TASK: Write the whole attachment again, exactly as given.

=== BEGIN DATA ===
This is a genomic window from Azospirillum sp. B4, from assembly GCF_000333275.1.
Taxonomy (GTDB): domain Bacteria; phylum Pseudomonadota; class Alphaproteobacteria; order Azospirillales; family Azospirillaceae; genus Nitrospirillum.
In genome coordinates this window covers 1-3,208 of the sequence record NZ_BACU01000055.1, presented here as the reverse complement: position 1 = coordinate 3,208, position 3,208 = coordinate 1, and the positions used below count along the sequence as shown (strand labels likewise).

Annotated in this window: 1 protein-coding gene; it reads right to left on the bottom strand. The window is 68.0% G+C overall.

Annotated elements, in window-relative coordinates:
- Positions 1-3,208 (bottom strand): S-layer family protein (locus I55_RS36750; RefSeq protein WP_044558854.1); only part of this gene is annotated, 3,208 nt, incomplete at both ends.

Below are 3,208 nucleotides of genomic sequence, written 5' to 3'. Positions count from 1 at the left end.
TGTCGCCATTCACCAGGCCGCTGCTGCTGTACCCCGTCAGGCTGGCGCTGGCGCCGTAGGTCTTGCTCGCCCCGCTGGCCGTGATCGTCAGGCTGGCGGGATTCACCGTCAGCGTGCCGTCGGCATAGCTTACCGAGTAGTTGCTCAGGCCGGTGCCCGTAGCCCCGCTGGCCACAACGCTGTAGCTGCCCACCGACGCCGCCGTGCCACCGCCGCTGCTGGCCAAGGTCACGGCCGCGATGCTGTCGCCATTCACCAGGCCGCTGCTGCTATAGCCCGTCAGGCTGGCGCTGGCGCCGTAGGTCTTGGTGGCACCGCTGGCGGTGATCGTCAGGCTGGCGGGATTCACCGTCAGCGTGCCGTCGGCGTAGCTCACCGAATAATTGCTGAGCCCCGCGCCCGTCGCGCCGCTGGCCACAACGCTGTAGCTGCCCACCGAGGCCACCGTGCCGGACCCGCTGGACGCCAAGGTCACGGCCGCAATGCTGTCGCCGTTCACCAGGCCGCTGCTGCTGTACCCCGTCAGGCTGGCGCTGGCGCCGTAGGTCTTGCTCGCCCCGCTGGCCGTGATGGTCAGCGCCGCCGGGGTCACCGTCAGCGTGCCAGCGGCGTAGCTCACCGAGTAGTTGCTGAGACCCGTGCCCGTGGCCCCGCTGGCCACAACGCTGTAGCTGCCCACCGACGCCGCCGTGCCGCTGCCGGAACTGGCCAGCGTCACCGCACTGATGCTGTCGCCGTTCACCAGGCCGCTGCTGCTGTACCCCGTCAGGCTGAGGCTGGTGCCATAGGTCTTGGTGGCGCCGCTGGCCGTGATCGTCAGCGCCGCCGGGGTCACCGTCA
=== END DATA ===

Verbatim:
This is a genomic window from Azospirillum sp. B4, from assembly GCF_000333275.1.
Taxonomy (GTDB): domain Bacteria; phylum Pseudomonadota; class Alphaproteobacteria; order Azospirillales; family Azospirillaceae; genus Nitrospirillum.
In genome coordinates this window covers 1-3,208 of the sequence record NZ_BACU01000055.1, presented here as the reverse complement: position 1 = coordinate 3,208, position 3,208 = coordinate 1, and the positions used below count along the sequence as shown (strand labels likewise).

Annotated in this window: 1 protein-coding gene; it reads right to left on the bottom strand. The window is 68.0% G+C overall.

Annotated elements, in window-relative coordinates:
- Positions 1-3,208 (bottom strand): S-layer family protein (locus I55_RS36750; RefSeq protein WP_044558854.1); only part of this gene is annotated, 3,208 nt, incomplete at both ends.

Below are 3,208 nucleotides of genomic sequence, written 5' to 3'. Positions count from 1 at the left end.
TGTCGCCATTCACCAGGCCGCTGCTGCTGTACCCCGTCAGGCTGGCGCTGGCGCCGTAGGTCTTGCTCGCCCCGCTGGCCGTGATCGTCAGGCTGGCGGGATTCACCGTCAGCGTGCCGTCGGCATAGCTTACCGAGTAGTTGCTCAGGCCGGTGCCCGTAGCCCCGCTGGCCACAACGCTGTAGCTGCCCACCGACGCCGCCGTGCCACCGCCGCTGCTGGCCAAGGTCACGGCCGCGATGCTGTCGCCATTCACCAGGCCGCTGCTGCTATAGCCCGTCAGGCTGGCGCTGGCGCCGTAGGTCTTGGTGGCACCGCTGGCGGTGATCGTCAGGCTGGCGGGATTCACCGTCAGCGTGCCGTCGGCGTAGCTCACCGAATAATTGCTGAGCCCCGCGCCCGTCGCGCCGCTGGCCACAACGCTGTAGCTGCCCACCGAGGCCACCGTGCCGGACCCGCTGGACGCCAAGGTCACGGCCGCAATGCTGTCGCCGTTCACCAGGCCGCTGCTGCTGTACCCCGTCAGGCTGGCGCTGGCGCCGTAGGTCTTGCTCGCCCCGCTGGCCGTGATGGTCAGCGCCGCCGGGGTCACCGTCAGCGTGCCAGCGGCGTAGCTCACCGAGTAGTTGCTGAGACCCGTGCCCGTGGCCCCGCTGGCCACAACGCTGTAGCTGCCCACCGACGCCGCCGTGCCGCTGCCGGAACTGGCCAGCGTCACCGCACTGATGCTGTCGCCGTTCACCAGGCCGCTGCTGCTGTACCCCGTCAGGCTGAGGCTGGTGCCATAGGTCTTGGTGGCGCCGCTGGCCGTGATCGTCAGCGCCGCCGGGGTCACCGTCA